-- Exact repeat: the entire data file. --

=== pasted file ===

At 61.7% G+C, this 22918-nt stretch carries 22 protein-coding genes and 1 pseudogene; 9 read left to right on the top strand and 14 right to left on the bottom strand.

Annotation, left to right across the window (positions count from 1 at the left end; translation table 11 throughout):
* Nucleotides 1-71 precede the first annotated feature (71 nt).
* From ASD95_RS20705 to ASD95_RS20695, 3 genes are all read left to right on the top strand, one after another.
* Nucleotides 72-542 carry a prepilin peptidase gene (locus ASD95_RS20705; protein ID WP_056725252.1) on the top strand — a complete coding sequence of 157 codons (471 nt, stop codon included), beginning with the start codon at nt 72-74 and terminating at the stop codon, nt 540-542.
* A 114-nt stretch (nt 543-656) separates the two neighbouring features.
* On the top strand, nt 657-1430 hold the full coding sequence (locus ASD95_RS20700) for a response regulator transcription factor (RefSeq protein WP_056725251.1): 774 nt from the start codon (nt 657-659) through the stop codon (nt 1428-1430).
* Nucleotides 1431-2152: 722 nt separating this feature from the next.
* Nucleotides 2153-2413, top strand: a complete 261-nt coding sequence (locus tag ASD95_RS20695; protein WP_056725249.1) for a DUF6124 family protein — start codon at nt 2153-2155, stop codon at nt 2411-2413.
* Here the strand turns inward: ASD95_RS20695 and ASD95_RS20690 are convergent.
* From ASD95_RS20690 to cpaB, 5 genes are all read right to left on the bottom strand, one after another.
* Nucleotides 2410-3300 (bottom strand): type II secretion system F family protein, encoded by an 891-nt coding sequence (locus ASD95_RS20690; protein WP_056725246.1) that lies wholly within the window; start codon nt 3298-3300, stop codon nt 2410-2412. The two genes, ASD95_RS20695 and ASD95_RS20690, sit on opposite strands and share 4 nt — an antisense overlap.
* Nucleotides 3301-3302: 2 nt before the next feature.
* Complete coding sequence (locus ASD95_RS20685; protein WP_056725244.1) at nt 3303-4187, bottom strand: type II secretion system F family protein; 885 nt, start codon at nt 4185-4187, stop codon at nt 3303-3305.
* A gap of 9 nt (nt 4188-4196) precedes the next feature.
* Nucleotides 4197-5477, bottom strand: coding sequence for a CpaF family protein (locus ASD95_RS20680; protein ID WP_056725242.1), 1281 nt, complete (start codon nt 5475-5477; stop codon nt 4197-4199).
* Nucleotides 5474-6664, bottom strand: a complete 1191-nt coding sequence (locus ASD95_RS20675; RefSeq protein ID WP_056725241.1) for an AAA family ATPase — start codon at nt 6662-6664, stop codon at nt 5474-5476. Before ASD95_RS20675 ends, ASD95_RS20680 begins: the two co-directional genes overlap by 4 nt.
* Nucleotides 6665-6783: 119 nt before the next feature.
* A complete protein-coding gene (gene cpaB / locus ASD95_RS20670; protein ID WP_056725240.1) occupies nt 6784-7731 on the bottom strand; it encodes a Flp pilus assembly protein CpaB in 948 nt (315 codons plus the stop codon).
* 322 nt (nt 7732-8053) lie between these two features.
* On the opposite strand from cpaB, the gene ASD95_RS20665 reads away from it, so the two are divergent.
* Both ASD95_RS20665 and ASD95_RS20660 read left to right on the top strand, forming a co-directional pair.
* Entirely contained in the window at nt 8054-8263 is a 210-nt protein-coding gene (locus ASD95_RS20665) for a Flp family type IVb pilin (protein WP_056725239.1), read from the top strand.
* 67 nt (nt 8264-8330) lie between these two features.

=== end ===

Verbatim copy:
At 61.7% G+C, this 22918-nt stretch carries 22 protein-coding genes and 1 pseudogene; 9 read left to right on the top strand and 14 right to left on the bottom strand.

Annotation, left to right across the window (positions count from 1 at the left end; translation table 11 throughout):
* Nucleotides 1-71 precede the first annotated feature (71 nt).
* From ASD95_RS20705 to ASD95_RS20695, 3 genes are all read left to right on the top strand, one after another.
* Nucleotides 72-542 carry a prepilin peptidase gene (locus ASD95_RS20705; protein ID WP_056725252.1) on the top strand — a complete coding sequence of 157 codons (471 nt, stop codon included), beginning with the start codon at nt 72-74 and terminating at the stop codon, nt 540-542.
* A 114-nt stretch (nt 543-656) separates the two neighbouring features.
* On the top strand, nt 657-1430 hold the full coding sequence (locus ASD95_RS20700) for a response regulator transcription factor (RefSeq protein WP_056725251.1): 774 nt from the start codon (nt 657-659) through the stop codon (nt 1428-1430).
* Nucleotides 1431-2152: 722 nt separating this feature from the next.
* Nucleotides 2153-2413, top strand: a complete 261-nt coding sequence (locus tag ASD95_RS20695; protein WP_056725249.1) for a DUF6124 family protein — start codon at nt 2153-2155, stop codon at nt 2411-2413.
* Here the strand turns inward: ASD95_RS20695 and ASD95_RS20690 are convergent.
* From ASD95_RS20690 to cpaB, 5 genes are all read right to left on the bottom strand, one after another.
* Nucleotides 2410-3300 (bottom strand): type II secretion system F family protein, encoded by an 891-nt coding sequence (locus ASD95_RS20690; protein WP_056725246.1) that lies wholly within the window; start codon nt 3298-3300, stop codon nt 2410-2412. The two genes, ASD95_RS20695 and ASD95_RS20690, sit on opposite strands and share 4 nt — an antisense overlap.
* Nucleotides 3301-3302: 2 nt before the next feature.
* Complete coding sequence (locus ASD95_RS20685; protein WP_056725244.1) at nt 3303-4187, bottom strand: type II secretion system F family protein; 885 nt, start codon at nt 4185-4187, stop codon at nt 3303-3305.
* A gap of 9 nt (nt 4188-4196) precedes the next feature.
* Nucleotides 4197-5477, bottom strand: coding sequence for a CpaF family protein (locus ASD95_RS20680; protein ID WP_056725242.1), 1281 nt, complete (start codon nt 5475-5477; stop codon nt 4197-4199).
* Nucleotides 5474-6664, bottom strand: a complete 1191-nt coding sequence (locus ASD95_RS20675; RefSeq protein ID WP_056725241.1) for an AAA family ATPase — start codon at nt 6662-6664, stop codon at nt 5474-5476. Before ASD95_RS20675 ends, ASD95_RS20680 begins: the two co-directional genes overlap by 4 nt.
* Nucleotides 6665-6783: 119 nt before the next feature.
* A complete protein-coding gene (gene cpaB / locus ASD95_RS20670; protein ID WP_056725240.1) occupies nt 6784-7731 on the bottom strand; it encodes a Flp pilus assembly protein CpaB in 948 nt (315 codons plus the stop codon).
* 322 nt (nt 7732-8053) lie between these two features.
* On the opposite strand from cpaB, the gene ASD95_RS20665 reads away from it, so the two are divergent.
* Both ASD95_RS20665 and ASD95_RS20660 read left to right on the top strand, forming a co-directional pair.
* Entirely contained in the window at nt 8054-8263 is a 210-nt protein-coding gene (locus ASD95_RS20665) for a Flp family type IVb pilin (protein WP_056725239.1), read from the top strand.
* 67 nt (nt 8264-8330) lie between these two features.